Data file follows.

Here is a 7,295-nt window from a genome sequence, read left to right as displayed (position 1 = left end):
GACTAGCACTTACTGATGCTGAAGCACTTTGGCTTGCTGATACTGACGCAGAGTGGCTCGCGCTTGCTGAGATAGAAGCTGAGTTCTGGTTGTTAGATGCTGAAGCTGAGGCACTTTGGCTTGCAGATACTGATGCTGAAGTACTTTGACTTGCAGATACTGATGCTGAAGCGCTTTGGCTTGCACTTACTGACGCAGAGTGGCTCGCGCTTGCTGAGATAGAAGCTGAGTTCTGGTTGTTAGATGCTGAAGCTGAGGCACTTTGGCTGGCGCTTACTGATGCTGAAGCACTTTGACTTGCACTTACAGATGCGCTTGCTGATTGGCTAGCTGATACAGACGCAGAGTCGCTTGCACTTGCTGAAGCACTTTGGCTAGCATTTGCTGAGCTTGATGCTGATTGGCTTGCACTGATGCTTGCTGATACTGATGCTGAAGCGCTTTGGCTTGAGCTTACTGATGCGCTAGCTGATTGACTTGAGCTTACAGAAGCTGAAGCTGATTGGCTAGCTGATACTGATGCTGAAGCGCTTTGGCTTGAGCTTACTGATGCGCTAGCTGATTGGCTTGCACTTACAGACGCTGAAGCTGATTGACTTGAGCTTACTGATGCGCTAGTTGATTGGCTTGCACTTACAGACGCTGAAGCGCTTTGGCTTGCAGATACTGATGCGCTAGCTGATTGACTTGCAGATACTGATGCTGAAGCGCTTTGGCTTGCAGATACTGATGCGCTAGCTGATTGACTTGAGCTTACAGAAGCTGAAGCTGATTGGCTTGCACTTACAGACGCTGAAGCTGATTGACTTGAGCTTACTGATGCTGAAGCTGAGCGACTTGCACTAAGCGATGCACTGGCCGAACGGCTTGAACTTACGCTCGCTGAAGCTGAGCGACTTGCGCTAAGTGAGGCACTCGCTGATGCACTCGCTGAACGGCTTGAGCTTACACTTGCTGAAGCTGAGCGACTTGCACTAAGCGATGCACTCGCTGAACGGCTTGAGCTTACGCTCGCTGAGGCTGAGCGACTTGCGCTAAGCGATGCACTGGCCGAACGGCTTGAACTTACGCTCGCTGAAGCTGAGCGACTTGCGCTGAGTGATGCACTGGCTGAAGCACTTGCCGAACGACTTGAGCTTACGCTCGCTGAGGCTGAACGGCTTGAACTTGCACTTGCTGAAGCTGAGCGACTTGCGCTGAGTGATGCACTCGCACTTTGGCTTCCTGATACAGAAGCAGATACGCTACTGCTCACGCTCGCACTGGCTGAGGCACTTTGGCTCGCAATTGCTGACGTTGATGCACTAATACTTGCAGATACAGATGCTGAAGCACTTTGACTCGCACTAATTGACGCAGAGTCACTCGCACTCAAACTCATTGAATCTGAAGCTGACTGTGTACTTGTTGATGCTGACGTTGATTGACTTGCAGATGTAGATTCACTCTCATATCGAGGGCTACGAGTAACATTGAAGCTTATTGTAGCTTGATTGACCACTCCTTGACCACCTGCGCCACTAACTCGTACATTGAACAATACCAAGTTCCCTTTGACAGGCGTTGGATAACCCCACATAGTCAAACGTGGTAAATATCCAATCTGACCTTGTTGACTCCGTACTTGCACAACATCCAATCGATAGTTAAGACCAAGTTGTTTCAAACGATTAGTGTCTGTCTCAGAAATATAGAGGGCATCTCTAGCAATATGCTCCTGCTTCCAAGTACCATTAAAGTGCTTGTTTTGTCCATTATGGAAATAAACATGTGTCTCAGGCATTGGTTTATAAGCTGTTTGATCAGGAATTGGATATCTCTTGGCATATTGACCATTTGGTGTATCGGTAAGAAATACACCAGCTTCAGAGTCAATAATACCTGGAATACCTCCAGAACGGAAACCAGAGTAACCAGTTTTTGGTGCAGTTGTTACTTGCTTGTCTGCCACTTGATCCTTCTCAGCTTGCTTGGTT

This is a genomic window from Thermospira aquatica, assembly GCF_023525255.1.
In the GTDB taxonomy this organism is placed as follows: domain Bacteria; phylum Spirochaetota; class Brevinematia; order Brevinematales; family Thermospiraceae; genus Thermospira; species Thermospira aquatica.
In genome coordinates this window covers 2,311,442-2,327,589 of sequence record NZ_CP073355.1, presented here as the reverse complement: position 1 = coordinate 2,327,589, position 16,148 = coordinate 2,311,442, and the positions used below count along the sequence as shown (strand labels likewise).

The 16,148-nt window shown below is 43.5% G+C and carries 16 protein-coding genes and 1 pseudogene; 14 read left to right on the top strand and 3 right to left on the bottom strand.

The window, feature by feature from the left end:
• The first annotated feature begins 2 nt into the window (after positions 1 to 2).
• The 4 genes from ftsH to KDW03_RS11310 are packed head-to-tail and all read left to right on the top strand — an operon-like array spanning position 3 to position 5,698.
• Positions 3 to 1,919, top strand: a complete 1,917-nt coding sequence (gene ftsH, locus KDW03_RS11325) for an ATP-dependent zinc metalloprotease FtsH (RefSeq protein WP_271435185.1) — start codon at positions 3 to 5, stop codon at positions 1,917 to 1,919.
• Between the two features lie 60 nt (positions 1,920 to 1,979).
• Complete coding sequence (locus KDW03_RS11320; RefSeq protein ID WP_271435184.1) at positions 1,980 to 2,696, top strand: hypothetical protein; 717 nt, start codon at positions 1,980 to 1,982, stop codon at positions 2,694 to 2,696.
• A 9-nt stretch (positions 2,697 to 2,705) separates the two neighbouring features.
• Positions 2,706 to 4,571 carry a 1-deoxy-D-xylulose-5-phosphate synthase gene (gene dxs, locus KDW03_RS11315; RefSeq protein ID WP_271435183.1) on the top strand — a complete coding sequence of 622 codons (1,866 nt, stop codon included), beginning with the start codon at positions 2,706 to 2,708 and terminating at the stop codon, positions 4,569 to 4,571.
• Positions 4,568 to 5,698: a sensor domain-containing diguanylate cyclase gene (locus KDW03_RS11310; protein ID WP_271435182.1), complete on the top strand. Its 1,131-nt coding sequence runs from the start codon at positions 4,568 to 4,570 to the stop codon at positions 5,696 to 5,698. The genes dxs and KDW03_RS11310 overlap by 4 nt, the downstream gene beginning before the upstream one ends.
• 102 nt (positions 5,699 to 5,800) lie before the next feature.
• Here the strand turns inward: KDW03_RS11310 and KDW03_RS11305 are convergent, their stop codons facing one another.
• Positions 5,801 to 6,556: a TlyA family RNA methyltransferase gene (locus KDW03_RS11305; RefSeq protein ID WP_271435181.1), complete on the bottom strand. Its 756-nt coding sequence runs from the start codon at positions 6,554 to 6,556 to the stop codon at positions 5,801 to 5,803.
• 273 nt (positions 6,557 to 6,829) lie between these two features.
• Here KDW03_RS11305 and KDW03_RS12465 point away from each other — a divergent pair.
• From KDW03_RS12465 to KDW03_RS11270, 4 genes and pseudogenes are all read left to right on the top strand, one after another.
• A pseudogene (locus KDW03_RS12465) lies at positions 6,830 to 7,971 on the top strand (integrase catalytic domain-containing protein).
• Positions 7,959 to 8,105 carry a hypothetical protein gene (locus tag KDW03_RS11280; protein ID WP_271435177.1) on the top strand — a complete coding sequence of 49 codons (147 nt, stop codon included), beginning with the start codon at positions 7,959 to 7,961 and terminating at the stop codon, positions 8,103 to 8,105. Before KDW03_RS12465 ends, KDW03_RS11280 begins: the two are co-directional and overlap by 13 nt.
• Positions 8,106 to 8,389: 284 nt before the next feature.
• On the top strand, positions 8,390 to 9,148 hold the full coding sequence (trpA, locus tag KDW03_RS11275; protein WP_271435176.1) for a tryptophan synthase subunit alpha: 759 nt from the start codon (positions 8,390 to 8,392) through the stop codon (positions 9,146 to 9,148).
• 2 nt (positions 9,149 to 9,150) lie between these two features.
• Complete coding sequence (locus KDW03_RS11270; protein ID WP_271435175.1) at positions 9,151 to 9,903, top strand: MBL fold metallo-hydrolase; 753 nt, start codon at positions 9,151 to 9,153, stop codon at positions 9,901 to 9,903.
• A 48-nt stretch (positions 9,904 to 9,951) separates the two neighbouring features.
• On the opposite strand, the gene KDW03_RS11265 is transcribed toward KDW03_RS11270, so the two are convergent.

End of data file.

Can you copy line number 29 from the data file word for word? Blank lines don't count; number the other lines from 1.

• On the opposite strand, the gene KDW03_RS11265 is transcribed toward KDW03_RS11270, so the two are convergent.